Sleep Tips from our Resident Expert

Soothing Slumbers: Navigating Baby’s Bedtime Bliss

In the hushed hours of twilight, as the world outside settles into tranquility, tiny bundles of joy enter a realm all their own – the realm of dreams. Ah, the mystery and magic of baby’s slumber! As parents, we’ve all experienced the delicate dance of lulling our little ones into a peaceful sleep, where cherubic smiles and gentle sighs reign supreme.

As cute as this can be, we all know getting a baby to sleep can be challenging and often isn’t so picturesque. So, let’s talk about our best tips and tricks. From safety to serenity and routine to respite, we’re here to guide you through a journey of fostering a sleep haven for your precious bundle.

Embracing the Cozy Cocoon of Safety

Safe sleep is an issue that regularly makes the news, and something parents may experience anxiety about. If your baby is sleeping in your room, their own room or bed sharing, we want to reduce the risk of SIDS. We can do this when we put our baby down to sleep in a safe environment. 

Here are some safe sleep tips.

  • Always place your baby on their backs to sleep. If they can roll over onto their tummy, you do not need to worry about them sleeping on their side or tummy.
  • Do not let your baby have a pillow or any stuffed animals in their sleep space until they are at least 12 months old.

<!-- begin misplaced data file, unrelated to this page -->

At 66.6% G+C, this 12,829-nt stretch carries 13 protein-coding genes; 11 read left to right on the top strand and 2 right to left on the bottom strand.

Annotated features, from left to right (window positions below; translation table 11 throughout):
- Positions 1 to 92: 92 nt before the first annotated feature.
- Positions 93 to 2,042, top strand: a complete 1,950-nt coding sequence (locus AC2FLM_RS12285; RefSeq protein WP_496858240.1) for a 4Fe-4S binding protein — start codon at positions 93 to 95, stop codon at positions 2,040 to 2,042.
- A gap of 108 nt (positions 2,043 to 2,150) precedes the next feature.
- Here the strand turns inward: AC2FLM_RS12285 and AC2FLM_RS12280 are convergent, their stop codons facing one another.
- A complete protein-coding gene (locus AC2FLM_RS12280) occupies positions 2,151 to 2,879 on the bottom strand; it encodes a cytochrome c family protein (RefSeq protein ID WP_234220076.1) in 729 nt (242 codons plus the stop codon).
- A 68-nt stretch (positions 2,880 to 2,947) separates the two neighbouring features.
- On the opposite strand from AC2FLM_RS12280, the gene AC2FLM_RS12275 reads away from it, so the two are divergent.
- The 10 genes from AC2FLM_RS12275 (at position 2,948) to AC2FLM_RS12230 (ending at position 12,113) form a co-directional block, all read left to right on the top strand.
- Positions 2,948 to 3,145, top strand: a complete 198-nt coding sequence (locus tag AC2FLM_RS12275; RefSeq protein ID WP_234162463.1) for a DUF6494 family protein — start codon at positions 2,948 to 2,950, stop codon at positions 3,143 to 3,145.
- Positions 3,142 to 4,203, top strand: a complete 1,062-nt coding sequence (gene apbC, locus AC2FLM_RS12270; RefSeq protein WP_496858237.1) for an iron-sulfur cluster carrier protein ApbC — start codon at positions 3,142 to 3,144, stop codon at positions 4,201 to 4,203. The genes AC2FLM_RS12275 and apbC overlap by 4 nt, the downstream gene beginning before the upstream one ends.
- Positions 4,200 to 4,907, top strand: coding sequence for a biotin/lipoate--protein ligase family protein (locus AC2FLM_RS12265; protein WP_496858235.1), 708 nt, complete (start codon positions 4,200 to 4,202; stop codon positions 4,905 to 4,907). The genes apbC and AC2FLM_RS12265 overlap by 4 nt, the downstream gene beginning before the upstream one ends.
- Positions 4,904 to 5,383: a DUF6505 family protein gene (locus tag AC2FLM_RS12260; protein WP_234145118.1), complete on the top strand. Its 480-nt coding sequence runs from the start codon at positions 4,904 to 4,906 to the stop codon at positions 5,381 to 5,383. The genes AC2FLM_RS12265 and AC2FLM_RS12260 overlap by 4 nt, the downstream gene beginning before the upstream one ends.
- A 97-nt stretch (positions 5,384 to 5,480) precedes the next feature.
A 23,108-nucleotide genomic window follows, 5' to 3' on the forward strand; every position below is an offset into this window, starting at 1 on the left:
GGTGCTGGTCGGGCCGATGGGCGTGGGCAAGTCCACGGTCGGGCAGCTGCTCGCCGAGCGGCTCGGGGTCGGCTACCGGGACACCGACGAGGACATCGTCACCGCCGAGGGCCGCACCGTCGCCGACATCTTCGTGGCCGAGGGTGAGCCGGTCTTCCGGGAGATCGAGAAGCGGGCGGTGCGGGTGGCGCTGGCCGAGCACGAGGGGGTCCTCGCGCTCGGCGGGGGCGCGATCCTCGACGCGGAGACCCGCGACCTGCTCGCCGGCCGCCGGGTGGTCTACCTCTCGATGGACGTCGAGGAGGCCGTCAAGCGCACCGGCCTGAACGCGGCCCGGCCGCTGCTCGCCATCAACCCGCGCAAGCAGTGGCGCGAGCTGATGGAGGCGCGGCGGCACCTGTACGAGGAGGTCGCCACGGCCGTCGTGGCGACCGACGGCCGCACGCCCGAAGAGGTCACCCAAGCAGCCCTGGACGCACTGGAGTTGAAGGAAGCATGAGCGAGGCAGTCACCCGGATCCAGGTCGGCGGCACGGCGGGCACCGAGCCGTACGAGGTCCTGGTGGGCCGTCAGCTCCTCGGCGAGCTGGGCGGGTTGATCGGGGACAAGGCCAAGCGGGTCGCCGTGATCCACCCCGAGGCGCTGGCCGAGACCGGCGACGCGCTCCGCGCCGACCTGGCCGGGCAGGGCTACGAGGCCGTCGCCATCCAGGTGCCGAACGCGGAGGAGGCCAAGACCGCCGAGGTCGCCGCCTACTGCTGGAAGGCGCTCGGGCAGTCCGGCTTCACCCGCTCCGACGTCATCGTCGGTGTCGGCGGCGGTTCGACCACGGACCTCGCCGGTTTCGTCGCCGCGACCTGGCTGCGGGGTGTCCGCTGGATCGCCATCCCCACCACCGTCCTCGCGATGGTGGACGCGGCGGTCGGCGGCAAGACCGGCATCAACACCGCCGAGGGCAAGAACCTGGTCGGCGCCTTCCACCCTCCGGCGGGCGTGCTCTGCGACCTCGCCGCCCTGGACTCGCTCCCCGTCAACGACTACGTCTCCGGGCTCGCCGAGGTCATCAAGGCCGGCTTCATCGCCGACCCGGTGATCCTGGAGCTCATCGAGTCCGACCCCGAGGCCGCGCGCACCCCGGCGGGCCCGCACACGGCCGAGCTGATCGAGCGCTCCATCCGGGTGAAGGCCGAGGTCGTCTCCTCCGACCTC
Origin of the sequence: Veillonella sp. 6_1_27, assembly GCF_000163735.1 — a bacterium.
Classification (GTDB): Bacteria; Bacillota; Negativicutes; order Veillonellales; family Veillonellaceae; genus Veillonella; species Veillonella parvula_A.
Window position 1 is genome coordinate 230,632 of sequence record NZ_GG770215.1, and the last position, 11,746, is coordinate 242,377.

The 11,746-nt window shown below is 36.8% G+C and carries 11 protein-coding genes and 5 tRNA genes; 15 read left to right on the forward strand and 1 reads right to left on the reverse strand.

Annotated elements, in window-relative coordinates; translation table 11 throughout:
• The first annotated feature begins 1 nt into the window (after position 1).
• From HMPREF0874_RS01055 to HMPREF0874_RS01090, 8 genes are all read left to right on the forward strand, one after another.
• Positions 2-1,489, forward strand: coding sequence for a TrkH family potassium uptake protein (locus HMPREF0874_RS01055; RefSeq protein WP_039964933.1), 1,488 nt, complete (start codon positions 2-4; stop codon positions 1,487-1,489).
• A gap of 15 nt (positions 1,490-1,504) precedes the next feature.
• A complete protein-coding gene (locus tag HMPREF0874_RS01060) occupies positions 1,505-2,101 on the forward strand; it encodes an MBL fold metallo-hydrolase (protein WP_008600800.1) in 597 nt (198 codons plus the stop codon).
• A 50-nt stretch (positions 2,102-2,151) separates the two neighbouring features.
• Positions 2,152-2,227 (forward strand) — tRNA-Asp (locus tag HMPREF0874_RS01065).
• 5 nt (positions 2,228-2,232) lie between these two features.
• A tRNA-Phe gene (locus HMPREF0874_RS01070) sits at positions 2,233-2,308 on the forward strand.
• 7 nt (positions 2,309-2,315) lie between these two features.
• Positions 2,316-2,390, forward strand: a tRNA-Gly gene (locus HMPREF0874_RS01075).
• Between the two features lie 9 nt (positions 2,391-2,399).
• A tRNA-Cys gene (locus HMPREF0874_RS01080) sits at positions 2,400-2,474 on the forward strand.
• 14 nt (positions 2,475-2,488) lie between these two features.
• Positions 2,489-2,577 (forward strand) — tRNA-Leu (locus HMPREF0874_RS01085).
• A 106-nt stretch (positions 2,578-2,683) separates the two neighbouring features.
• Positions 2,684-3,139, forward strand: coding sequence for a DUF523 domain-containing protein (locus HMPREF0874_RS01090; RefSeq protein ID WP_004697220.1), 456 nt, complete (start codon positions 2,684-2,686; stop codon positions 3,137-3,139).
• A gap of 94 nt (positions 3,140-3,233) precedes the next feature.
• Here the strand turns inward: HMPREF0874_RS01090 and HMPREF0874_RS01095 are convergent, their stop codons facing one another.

• Do not use a crib bumper as these can be a suffocation risk.
  • If bed sharing, make sure that there is no gap between the mattress and headboard or the wall.
  • The ideal temperature for sleeping is 65F.
  • Keep your baby away from cigarette smoke.
  • Offer a pacifier when your baby goes down to sleep. Studies show that the risk of SIDS is reduced when your baby uses a pacifier when they sleep.
  • If the baby is using a crib or separate sleeping surface such as a co-sleeper, swaddle your baby; the Ergobaby Swaddler is perfect for this. Some studies show that being swaddled reduces the risk of SIDS.
  • If bed sharing, the Ergobaby Sleep Sack is a good option, as you can swaddle your baby with their arms out. (Babies who bed share should not have arms swaddled.)
  • Do not bed share if you have older children or animals on the bed and be sure to follow guidelines for safe bed sharing.

Unveiling the Elixir of Serenity – The Bedtime Routine

Creating a bedtime routine is akin to weaving a lullaby. From soft baths scented with lavender hues to the timeless rituals of storytelling and gentle cuddles, we’re here to help you design a symphony of soothing activities that will escort your baby into the realm of dreams with a serene smile. Here’s a sample bedtime routine for your little one:

Time Activity
6:00 PM Give an evening bath.
6:15 PM Put on cozy pajamas.
6:30 PM Dim the lights and create a calming ambiance.
6:45 PM Bedtime feeding or nursing.
7:00 PM Gentle rocking or cuddling.
7:15 PM Read a soothing bedtime story.
7:30 PM It’s lullaby time.
7:45 PM Place baby in their crib. (Check the crib for any loose items.)
7:50 PM Put on white noise or gentle music.
8:00 PM Lights out, and leave the room.


Finding a bedtime routine that perfectly fits you and your baby takes time, but as soon as you find it, it can be a game-changing experience.